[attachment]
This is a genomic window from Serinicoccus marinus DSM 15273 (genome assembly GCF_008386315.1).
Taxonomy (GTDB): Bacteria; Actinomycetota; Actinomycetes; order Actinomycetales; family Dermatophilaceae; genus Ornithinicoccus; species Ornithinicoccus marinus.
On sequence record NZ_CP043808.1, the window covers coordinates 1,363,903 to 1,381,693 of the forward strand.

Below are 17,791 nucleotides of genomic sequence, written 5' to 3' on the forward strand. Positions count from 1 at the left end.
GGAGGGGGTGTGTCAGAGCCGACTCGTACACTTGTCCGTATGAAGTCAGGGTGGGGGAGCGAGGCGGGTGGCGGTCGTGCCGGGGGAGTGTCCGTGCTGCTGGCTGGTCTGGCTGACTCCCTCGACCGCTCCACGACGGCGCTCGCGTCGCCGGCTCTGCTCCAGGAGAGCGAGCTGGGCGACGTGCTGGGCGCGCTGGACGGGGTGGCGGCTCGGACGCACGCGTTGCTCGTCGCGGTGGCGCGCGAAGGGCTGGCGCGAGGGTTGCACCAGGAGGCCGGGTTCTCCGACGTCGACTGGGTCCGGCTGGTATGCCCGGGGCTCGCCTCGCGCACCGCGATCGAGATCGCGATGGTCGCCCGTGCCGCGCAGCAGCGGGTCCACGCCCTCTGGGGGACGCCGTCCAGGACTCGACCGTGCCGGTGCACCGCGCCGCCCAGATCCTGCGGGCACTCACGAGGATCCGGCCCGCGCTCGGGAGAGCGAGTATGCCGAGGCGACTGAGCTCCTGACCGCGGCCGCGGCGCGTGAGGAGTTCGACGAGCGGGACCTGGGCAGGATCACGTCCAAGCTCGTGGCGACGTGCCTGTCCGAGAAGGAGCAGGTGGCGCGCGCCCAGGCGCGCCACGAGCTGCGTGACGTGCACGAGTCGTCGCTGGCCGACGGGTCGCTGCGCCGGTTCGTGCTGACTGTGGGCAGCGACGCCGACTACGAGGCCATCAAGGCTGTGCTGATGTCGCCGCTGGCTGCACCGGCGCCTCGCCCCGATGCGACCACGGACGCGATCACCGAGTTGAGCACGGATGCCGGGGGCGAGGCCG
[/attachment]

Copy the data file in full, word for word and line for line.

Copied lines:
This is a genomic window from Serinicoccus marinus DSM 15273 (genome assembly GCF_008386315.1).
Taxonomy (GTDB): Bacteria; Actinomycetota; Actinomycetes; order Actinomycetales; family Dermatophilaceae; genus Ornithinicoccus; species Ornithinicoccus marinus.
On sequence record NZ_CP043808.1, the window covers coordinates 1,363,903 to 1,381,693 of the forward strand.

Below are 17,791 nucleotides of genomic sequence, written 5' to 3' on the forward strand. Positions count from 1 at the left end.
GGAGGGGGTGTGTCAGAGCCGACTCGTACACTTGTCCGTATGAAGTCAGGGTGGGGGAGCGAGGCGGGTGGCGGTCGTGCCGGGGGAGTGTCCGTGCTGCTGGCTGGTCTGGCTGACTCCCTCGACCGCTCCACGACGGCGCTCGCGTCGCCGGCTCTGCTCCAGGAGAGCGAGCTGGGCGACGTGCTGGGCGCGCTGGACGGGGTGGCGGCTCGGACGCACGCGTTGCTCGTCGCGGTGGCGCGCGAAGGGCTGGCGCGAGGGTTGCACCAGGAGGCCGGGTTCTCCGACGTCGACTGGGTCCGGCTGGTATGCCCGGGGCTCGCCTCGCGCACCGCGATCGAGATCGCGATGGTCGCCCGTGCCGCGCAGCAGCGGGTCCACGCCCTCTGGGGGACGCCGTCCAGGACTCGACCGTGCCGGTGCACCGCGCCGCCCAGATCCTGCGGGCACTCACGAGGATCCGGCCCGCGCTCGGGAGAGCGAGTATGCCGAGGCGACTGAGCTCCTGACCGCGGCCGCGGCGCGTGAGGAGTTCGACGAGCGGGACCTGGGCAGGATCACGTCCAAGCTCGTGGCGACGTGCCTGTCCGAGAAGGAGCAGGTGGCGCGCGCCCAGGCGCGCCACGAGCTGCGTGACGTGCACGAGTCGTCGCTGGCCGACGGGTCGCTGCGCCGGTTCGTGCTGACTGTGGGCAGCGACGCCGACTACGAGGCCATCAAGGCTGTGCTGATGTCGCCGCTGGCTGCACCGGCGCCTCGCCCCGATGCGACCACGGACGCGATCACCGAGTTGAGCACGGATGCCGGGGGCGAGGCCG